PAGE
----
The last issue raised was regarding the competency of the appeal that was faulted on two fronts. Firstly, it was argued that the appellant left out some documents and secondly, that there was no prayer seeking to set aside the order of the 11th June, 2013. Whereas we underscore the importance of a party filling a complete Record of Appeal, we are of the view that the respondents too could have filed the documents that were left out; but more importantly the respondents could have applied to strike out the appeal. Raising the issue at the hearing cannot aid the respondents because nowadays pendulums have swung and the courts have shifted towards addressing substantive justice and no longer worship at the altar of technicalities. On the second issue, we agree there is no appeal against the order of 11th June, 2013. Nonetheless, the prayer sought is to set aside the order of 8th July, 2013. In our considered view if the order of 8th July, 2013, is set aside, and the application that was dismissed is allowed, it automatically reinstates the petition for hearing. This is how the prayers in the Notice of Motion are worded:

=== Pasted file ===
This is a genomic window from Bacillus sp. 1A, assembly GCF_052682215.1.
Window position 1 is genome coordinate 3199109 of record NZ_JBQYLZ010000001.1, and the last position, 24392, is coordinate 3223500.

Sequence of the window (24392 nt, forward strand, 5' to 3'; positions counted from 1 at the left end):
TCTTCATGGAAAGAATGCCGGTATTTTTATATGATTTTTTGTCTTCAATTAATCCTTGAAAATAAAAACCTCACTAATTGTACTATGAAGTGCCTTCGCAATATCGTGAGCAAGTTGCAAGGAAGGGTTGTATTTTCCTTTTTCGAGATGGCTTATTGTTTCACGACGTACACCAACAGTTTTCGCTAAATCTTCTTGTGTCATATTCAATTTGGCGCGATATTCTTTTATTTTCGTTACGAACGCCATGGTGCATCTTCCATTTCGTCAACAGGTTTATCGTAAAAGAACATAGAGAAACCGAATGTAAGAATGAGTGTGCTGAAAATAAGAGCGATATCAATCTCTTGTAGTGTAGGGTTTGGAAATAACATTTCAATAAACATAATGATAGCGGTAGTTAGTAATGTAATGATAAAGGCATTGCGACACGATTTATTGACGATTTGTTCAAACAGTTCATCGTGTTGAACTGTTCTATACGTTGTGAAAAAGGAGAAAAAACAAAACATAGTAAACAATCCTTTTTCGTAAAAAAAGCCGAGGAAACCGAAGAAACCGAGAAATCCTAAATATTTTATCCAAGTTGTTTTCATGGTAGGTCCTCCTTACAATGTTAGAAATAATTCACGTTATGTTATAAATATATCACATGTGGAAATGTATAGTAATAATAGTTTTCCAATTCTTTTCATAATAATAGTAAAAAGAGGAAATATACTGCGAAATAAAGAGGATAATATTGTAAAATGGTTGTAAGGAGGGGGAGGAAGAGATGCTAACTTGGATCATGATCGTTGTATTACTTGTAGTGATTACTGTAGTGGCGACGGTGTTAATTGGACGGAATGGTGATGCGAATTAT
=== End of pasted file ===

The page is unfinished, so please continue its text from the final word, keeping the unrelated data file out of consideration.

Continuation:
It is, therefore, axiomatic that if that notice of motion was allowed, the petition would have been reinstated. The appeal before us is against the order dismissing that notice of motion and allowing the appeal, automatically reinstates the petition; therefore, nothing substantive turns on that ground.
 For the aforesaid reasons the learned Judge was clearly wrong in the exercise of his discretion which resulted in an injustice, the petition could have proceeded for hearing within the same time frame. The appellant was denied a hearing, we have no choice but to allow this appeal as disallowing the appeal would go against the spirit of the overriding objectives and also the provisions of Article 159 of the Constitution. Accordingly, we allow the appeal, set aside the ruling dated 8th July 2013 and substitute thereto with an order allowing the Notice of Motion filled on 14th June, 2013 in terms of Prayer No. 1 and 2 and direct that Petition No. 4 of 2013, be heard on merit before another Judge other than Wakiaga J. We however award the costs to the respondents for the application dated 14th June, 2013 in the High Court.
Costs of this appeal to abide the outcome of the Petition.
Dated and Delivered at Nyeri this 20th day of August, 2013.
JUDGE OF APPEAL
M. K. KOOME
JUDGE OF APPEAL
J. OTIENO – ODEK
JUDGE OF APPEAL
I certify that this is a true copy of the original.